TIME Magazine comes in with an honest analysis of nuclear power
………But some little-noticed rain has fallen on the nuclear parade. It turns out that new plants would be not just extremely expensive but spectacularly expensive. The first detailed cost estimate, filed by Florida Power & Light (FPL) for a large plant off the Keys, came in at a shocking $12 billion to $18 billion. Progress Energy announced a $17 billion plan for a similar Florida plant, tripling its estimate in just a year. "Completely mind-boggling," says Charlie Beck, who represents ratepayers for Florida's Office of Public Counsel. "A real wake-up call," says Dale Klein, President Bush's chairman of the Nuclear Regulatory Commission (NRC
The math gets ugly in a hurry. McCain called for 45 new plants by 2030; given the nuclear industry's history of 250% cost overruns, that could rise to well over $1 trillion. Ratepayers would take the main hit, but taxpayers could be on the hook for billions in loan guarantees, tax breaks, insurance benefits and direct subsidies--not to mention the problem of storing radioactive waste, if Congress can ever figure out where to put it.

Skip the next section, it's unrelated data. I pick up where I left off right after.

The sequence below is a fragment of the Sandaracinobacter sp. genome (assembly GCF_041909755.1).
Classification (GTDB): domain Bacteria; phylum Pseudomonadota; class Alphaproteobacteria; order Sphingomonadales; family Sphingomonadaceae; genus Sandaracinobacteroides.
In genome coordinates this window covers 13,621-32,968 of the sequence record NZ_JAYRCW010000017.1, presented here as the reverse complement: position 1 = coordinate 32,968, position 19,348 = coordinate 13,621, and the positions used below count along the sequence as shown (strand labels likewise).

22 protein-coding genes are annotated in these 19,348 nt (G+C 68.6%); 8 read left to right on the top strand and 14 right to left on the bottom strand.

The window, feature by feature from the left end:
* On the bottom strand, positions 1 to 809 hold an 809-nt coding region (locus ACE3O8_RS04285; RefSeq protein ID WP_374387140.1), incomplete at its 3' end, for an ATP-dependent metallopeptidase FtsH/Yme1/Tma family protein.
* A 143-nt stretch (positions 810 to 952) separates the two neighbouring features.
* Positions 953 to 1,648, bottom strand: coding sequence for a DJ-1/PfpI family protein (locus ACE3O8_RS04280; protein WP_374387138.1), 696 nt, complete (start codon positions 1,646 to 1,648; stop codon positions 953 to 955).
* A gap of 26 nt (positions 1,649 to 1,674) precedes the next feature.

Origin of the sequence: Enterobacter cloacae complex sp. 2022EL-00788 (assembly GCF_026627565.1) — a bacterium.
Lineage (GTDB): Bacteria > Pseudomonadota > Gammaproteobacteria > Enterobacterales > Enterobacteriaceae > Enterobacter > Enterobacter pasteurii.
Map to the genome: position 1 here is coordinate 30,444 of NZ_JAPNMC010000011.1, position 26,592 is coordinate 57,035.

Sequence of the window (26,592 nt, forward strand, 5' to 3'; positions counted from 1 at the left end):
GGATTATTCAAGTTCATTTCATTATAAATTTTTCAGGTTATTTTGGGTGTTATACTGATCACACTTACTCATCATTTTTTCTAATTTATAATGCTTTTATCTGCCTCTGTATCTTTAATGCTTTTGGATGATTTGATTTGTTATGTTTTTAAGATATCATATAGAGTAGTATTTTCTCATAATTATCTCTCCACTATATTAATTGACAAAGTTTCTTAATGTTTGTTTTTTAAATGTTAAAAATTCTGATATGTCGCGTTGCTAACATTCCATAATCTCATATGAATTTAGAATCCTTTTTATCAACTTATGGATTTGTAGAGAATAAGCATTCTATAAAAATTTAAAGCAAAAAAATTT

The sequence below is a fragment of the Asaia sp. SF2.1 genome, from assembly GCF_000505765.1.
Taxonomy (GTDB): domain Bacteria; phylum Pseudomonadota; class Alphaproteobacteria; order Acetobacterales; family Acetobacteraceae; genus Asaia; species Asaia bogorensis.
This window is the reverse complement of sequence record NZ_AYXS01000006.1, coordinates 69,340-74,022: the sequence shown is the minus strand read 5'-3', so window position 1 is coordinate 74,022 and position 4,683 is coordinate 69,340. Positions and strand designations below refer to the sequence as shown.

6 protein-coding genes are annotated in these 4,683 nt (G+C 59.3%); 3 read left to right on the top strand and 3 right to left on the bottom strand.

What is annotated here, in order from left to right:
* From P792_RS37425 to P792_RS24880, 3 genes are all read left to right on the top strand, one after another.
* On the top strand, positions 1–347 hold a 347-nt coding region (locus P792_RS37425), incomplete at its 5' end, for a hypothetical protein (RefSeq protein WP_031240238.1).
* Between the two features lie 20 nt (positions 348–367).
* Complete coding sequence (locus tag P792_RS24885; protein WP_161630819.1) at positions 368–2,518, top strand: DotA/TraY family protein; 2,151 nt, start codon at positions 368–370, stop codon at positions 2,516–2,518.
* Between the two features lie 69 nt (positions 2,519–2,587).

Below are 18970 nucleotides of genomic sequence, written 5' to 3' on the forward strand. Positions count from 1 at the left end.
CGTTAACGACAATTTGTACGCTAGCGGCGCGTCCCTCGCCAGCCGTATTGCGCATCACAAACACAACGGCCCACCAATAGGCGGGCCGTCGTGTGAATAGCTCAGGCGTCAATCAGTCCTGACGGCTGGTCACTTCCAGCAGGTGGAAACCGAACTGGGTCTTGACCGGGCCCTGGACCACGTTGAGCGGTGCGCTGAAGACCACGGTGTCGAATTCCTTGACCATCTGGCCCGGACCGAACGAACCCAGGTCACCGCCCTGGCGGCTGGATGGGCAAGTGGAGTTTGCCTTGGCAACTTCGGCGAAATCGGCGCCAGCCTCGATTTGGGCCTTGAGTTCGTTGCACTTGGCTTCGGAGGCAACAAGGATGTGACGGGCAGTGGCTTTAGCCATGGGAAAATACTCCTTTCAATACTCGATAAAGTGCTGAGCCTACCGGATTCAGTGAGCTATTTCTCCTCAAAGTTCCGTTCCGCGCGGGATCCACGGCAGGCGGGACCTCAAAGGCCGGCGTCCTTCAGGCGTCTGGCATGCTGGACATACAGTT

This sticker shock has unnerved Wall Street. A Warren Buffett--owned company has scrapped plans for an Idaho nuclear plant; banks and bond-rating agencies are skeptical as well. In fact, renewables attracted $71 billion globally in private capital during 2007 while nukes got zero. The reactors under construction around the world are ALL Government financed "I have to keep explaining: France and China are not capitalist countries!" says Congressman Ed Markey, an antinuclear Massachusetts Democrat. “ Nobody wants to put their own Money into this so-called renaissance – JUST OURS”
Meanwhile, radioactive waste languishes in temporary storage pools and casks at plants around the country. (No clean=up cost has ever been forecast.F)
So how should we produce our juice? The answer may sound a bit unsatisfying: more wind, less coal but mostly the same electricity sources we're using, until something better comes along. The key will be reducing demand through energy efficiency and conservation. Most efficiency improvements have been priced at 1¢ to 3¢ per kilowatt-hour, while new nuclear energy is on track to cost 15¢ to 20¢ per kilowatt-hour. And no nuclear plant has ever been completed on budget.
Now that's an unsatisfying answer--especially since we'll be paying the bills. End of excerpts.
Thank you TIME. Next time maybe you dare to tell us about all the spills, the unplanned shut-downs due to equipment failures and operator error, the shortage of cooling water for future reactors , the damaging effects to aquatic life and human health, and more….